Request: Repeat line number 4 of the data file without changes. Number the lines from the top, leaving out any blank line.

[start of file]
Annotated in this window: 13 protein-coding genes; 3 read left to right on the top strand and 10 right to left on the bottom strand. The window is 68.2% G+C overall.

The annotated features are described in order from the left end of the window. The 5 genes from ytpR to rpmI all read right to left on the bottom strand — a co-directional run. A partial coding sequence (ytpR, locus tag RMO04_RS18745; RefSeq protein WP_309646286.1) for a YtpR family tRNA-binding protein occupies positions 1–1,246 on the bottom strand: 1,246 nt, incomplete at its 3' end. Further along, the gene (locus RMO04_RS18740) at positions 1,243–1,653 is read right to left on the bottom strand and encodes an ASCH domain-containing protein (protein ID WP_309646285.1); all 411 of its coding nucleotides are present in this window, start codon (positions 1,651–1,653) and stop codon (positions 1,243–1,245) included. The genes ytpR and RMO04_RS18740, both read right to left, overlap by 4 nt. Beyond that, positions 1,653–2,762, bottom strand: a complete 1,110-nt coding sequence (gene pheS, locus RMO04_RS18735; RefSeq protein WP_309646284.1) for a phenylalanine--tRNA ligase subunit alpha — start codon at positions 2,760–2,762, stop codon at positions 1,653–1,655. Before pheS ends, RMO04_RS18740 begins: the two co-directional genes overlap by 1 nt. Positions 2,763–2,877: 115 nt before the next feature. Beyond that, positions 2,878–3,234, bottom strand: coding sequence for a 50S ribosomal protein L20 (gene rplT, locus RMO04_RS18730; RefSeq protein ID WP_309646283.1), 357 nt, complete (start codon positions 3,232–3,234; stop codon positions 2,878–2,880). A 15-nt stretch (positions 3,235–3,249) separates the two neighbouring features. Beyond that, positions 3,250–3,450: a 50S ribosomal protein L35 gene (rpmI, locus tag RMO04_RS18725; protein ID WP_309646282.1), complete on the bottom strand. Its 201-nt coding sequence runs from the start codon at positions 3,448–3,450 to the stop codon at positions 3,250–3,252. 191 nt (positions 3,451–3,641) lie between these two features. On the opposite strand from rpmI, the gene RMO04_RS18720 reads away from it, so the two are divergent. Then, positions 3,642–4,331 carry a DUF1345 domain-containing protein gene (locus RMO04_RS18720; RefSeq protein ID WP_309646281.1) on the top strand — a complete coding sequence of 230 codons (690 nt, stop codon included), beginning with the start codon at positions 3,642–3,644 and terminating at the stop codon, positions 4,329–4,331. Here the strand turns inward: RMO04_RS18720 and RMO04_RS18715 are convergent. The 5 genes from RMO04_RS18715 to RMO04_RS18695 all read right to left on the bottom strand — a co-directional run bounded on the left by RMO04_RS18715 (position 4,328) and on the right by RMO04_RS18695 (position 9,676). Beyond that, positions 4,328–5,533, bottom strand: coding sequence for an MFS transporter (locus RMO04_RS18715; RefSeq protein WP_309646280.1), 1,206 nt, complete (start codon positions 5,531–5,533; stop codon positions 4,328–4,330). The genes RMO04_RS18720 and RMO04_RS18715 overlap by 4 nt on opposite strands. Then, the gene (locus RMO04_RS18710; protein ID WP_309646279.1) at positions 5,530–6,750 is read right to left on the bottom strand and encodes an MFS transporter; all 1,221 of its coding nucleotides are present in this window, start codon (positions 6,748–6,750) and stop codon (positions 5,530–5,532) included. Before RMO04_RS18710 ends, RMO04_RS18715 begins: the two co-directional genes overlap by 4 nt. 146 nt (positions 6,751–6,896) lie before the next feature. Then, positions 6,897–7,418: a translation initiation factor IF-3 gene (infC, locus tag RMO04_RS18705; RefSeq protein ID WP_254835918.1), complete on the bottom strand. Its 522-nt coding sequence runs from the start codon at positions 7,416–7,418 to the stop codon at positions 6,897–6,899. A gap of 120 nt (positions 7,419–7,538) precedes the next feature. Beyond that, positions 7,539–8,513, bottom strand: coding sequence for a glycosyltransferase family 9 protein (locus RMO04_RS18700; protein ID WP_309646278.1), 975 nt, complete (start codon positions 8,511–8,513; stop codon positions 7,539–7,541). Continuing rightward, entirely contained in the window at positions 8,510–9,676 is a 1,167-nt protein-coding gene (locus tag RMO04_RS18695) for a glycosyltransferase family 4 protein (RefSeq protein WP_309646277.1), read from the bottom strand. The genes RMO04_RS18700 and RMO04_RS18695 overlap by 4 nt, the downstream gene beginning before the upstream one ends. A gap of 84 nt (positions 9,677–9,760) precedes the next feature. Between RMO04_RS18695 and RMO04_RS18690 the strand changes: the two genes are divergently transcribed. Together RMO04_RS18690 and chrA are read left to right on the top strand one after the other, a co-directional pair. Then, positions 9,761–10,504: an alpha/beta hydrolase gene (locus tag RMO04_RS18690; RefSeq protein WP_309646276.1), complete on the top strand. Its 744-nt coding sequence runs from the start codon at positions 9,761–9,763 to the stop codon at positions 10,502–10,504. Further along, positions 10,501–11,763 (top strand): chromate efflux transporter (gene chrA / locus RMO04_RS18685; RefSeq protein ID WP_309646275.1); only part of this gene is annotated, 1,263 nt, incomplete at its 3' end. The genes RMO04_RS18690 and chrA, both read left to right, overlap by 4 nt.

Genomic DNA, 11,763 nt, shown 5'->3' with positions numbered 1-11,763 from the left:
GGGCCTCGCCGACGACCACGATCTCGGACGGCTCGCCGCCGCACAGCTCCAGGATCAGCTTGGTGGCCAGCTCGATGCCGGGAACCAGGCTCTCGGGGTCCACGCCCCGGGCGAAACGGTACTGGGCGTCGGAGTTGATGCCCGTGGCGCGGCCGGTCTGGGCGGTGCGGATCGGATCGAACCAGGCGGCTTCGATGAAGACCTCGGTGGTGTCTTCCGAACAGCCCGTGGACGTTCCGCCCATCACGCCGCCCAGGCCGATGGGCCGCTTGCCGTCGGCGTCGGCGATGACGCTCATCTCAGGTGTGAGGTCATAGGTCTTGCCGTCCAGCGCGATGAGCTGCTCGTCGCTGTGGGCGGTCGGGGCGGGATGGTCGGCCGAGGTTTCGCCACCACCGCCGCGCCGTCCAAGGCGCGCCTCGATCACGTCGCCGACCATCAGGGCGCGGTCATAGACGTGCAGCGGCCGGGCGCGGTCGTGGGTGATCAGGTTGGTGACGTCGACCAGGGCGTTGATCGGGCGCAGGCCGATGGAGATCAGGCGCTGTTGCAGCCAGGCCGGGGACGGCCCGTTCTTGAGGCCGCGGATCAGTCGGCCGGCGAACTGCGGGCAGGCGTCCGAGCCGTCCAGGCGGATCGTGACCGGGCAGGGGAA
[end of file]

GGGCCTCGCCGACGACCACGATCTCGGACGGCTCGCCGCCGCACAGCTCCAGGATCAGCTTGGTGGCCAGCTCGATGCCGGGAACCAGGCTCTCGGGGTCCACGCCCCGGGCGAAACGGTACTGGGCGTCGGAGTTGATGCCCGTGGCGCGGCCGGTCTGGGCGGTGCGGATCGGATCGAACCAGGCGGCTTCGATGAAGACCTCGGTGGTGTCTTCCGAACAGCCCGTGGACGTTCCGCCCATCACGCCGCCCAGGCCGATGGGCCGCTTGCCGTCGGCGTCGGCGATGACGCTCATCTCAGGTGTGAGGTCATAGGTCTTGCCGTCCAGCGCGATGAGCTGCTCGTCGCTGTGGGCGGTCGGGGCGGGATGGTCGGCCGAGGTTTCGCCACCACCGCCGCGCCGTCCAAGGCGCGCCTCGATCACGTCGCCGACCATCAGGGCGCGGTCATAGACGTGCAGCGGCCGGGCGCGGTCGTGGGTGATCAGGTTGGTGACGTCGACCAGGGCGTTGATCGGGCGCAGGCCGATGGAGATCAGGCGCTGTTGCAGCCAGGCCGGGGACGGCCCGTTCTTGAGGCCGCGGATCAGTCGGCCGGCGAACTGCGGGCAGGCGTCCGAGCCGTCCAGGCGGATCGTGACCGGGCAGGGGAA